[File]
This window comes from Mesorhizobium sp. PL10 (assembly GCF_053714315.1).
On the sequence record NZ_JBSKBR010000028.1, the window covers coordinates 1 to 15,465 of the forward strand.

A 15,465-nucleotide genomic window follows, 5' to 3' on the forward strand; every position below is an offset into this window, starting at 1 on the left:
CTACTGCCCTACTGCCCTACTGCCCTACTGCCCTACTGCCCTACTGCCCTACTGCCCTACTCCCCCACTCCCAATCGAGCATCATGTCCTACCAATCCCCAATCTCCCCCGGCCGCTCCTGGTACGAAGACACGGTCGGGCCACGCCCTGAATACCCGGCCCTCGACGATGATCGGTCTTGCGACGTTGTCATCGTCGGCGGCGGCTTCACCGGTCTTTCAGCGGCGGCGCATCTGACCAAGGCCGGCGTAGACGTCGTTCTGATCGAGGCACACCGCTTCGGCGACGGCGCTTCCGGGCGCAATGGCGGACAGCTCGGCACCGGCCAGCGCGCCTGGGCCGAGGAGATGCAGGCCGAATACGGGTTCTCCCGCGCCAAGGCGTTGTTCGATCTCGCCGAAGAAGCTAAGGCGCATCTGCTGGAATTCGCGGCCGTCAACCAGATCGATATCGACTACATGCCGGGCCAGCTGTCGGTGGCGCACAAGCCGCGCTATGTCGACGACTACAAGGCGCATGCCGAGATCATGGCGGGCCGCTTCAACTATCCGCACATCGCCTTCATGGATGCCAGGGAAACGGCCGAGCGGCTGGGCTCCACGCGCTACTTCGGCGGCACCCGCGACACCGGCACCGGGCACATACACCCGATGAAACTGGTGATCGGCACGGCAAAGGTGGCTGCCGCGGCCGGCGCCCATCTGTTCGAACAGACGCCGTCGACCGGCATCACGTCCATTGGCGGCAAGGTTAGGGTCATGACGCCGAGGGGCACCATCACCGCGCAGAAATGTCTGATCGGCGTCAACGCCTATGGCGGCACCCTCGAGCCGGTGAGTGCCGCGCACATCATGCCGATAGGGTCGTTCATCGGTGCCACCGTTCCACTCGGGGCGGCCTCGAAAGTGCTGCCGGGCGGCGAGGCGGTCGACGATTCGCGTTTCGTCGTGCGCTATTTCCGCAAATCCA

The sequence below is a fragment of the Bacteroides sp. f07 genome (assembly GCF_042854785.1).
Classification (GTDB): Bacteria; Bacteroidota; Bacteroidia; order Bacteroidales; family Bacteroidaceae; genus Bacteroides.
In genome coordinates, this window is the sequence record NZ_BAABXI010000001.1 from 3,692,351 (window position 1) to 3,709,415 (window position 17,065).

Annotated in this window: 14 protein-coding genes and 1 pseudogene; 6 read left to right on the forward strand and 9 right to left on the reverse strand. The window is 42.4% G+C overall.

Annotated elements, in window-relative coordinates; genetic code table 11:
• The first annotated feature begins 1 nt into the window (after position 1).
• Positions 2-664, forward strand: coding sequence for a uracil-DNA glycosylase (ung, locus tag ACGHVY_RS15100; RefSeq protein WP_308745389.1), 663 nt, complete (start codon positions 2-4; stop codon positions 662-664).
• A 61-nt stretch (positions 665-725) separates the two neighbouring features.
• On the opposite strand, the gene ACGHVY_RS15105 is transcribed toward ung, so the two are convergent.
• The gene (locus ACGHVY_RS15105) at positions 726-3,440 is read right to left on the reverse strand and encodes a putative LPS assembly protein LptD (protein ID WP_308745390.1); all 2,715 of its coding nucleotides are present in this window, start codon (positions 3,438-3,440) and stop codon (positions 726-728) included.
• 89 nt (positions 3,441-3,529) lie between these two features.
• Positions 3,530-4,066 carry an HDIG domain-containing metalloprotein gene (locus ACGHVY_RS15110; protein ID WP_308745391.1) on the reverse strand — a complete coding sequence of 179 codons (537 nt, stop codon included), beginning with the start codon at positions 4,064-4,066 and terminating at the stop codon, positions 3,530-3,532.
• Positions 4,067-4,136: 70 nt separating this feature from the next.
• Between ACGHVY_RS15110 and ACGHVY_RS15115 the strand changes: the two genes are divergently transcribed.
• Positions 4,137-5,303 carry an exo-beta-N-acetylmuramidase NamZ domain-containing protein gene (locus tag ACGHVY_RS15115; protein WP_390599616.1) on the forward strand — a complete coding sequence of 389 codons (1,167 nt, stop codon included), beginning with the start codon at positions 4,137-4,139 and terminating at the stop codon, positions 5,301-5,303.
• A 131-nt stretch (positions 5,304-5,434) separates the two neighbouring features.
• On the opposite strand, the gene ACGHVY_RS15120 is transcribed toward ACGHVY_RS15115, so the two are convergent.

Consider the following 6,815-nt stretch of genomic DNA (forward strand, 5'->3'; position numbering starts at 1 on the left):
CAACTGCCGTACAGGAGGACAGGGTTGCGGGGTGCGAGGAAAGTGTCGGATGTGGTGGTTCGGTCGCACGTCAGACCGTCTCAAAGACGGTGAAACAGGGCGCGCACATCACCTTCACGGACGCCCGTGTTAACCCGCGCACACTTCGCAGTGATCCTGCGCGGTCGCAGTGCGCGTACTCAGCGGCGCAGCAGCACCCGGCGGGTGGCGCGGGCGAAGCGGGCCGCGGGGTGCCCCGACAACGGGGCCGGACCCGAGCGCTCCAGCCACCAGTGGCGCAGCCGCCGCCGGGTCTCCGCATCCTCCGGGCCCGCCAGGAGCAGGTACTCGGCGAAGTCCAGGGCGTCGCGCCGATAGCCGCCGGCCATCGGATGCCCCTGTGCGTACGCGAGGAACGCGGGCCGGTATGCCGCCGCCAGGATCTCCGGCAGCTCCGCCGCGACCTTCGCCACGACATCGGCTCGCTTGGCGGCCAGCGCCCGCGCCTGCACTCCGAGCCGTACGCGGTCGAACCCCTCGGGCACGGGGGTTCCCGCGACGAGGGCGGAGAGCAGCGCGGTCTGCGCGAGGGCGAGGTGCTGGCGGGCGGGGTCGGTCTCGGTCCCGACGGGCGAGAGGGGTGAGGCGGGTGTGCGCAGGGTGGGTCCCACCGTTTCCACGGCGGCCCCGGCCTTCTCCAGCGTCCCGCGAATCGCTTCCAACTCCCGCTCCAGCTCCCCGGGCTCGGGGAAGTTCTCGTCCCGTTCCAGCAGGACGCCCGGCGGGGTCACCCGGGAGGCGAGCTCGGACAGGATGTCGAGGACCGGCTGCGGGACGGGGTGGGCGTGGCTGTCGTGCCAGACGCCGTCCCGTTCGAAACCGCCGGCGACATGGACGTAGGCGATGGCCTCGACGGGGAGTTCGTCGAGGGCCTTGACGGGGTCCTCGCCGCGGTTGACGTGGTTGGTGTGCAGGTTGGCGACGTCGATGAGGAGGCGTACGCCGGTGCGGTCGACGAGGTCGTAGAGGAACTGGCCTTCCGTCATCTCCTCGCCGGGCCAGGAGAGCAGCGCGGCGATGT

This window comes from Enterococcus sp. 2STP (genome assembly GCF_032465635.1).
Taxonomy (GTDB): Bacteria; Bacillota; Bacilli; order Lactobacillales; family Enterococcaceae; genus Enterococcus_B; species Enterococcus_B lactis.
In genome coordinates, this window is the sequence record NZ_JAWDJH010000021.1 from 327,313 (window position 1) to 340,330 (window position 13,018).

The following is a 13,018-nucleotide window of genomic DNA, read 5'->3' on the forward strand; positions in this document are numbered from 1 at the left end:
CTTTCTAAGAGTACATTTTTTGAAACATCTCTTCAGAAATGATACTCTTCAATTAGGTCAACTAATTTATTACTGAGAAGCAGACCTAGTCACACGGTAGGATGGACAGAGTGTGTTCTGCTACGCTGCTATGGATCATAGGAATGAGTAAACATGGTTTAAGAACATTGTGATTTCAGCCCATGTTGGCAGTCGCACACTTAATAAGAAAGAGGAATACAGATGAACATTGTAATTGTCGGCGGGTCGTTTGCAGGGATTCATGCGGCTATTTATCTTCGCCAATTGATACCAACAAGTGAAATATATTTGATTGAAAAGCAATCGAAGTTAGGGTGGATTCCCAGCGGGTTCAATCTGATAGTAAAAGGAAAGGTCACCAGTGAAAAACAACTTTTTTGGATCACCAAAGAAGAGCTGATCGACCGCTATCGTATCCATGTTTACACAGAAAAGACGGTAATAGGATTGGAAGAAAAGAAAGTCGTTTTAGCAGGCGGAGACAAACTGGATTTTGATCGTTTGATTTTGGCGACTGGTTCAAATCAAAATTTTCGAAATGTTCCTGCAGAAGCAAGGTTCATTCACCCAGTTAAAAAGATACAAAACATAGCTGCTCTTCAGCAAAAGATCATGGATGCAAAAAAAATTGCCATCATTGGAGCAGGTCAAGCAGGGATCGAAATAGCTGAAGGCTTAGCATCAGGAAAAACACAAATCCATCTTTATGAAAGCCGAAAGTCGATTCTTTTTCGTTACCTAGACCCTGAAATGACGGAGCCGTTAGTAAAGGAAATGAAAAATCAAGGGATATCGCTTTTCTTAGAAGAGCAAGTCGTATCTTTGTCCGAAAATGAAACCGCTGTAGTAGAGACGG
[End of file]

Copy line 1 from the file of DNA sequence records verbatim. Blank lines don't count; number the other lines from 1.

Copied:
This window comes from Mesorhizobium sp. PL10 (assembly GCF_053714315.1).